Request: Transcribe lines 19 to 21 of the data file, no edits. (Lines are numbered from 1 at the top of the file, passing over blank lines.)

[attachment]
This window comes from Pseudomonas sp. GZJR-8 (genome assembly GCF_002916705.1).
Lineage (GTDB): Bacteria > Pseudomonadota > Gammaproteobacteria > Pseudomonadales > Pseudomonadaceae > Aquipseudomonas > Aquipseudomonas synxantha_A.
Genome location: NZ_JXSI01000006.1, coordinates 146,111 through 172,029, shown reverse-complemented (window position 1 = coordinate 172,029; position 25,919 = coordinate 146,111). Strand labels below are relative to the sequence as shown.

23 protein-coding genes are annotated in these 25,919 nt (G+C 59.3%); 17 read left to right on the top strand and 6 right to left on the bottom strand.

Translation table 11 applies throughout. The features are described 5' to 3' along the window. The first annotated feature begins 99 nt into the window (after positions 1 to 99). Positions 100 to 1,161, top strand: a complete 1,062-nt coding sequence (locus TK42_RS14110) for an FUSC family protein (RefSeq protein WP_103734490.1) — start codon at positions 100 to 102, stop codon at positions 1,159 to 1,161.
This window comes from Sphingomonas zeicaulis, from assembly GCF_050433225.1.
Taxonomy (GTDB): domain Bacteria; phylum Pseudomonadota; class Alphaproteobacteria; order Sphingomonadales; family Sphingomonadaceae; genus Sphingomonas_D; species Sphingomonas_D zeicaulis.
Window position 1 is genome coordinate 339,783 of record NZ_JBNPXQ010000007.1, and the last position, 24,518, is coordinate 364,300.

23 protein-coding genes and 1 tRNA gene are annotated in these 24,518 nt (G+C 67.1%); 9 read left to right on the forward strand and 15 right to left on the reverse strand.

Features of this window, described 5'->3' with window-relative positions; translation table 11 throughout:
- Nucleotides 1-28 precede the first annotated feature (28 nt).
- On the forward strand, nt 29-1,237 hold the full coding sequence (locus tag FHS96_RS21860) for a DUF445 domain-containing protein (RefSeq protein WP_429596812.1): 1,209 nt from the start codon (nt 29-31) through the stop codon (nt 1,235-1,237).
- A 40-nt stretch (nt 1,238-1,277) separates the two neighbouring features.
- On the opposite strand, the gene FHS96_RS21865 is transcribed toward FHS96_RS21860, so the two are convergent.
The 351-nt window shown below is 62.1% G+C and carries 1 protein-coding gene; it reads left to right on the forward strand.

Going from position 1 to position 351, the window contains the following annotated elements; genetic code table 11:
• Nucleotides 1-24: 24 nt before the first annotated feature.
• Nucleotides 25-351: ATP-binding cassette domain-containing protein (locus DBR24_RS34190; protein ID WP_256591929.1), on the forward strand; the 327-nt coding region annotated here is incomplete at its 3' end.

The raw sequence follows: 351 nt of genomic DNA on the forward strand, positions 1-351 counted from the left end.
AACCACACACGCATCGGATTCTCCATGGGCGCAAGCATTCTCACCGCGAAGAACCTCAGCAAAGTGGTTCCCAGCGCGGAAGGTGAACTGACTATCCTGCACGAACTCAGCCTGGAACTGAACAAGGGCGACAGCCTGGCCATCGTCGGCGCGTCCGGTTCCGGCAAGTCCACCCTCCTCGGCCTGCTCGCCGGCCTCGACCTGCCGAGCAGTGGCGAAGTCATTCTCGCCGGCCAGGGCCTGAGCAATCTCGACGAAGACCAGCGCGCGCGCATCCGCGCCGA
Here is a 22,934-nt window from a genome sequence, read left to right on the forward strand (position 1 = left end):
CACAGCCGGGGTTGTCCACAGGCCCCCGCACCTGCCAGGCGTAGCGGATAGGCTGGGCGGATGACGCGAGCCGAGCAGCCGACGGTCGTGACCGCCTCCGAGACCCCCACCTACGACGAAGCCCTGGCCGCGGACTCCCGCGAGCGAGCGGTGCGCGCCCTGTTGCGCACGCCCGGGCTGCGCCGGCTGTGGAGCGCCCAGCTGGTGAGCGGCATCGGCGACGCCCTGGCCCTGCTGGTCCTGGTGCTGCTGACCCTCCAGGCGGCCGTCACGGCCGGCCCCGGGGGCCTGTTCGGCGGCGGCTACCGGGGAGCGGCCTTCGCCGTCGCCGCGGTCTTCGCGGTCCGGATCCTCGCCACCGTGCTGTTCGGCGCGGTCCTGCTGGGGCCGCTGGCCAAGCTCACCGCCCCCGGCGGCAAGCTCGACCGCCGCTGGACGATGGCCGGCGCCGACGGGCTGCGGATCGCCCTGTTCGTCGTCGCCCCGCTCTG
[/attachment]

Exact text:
The raw sequence follows: 351 nt of genomic DNA on the forward strand, positions 1-351 counted from the left end.
AACCACACACGCATCGGATTCTCCATGGGCGCAAGCATTCTCACCGCGAAGAACCTCAGCAAAGTGGTTCCCAGCGCGGAAGGTGAACTGACTATCCTGCACGAACTCAGCCTGGAACTGAACAAGGGCGACAGCCTGGCCATCGTCGGCGCGTCCGGTTCCGGCAAGTCCACCCTCCTCGGCCTGCTCGCCGGCCTCGACCTGCCGAGCAGTGGCGAAGTCATTCTCGCCGGCCAGGGCCTGAGCAATCTCGACGAAGACCAGCGCGCGCGCATCCGCGCCGA
Here is a 22,934-nt window from a genome sequence, read left to right on the forward strand (position 1 = left end):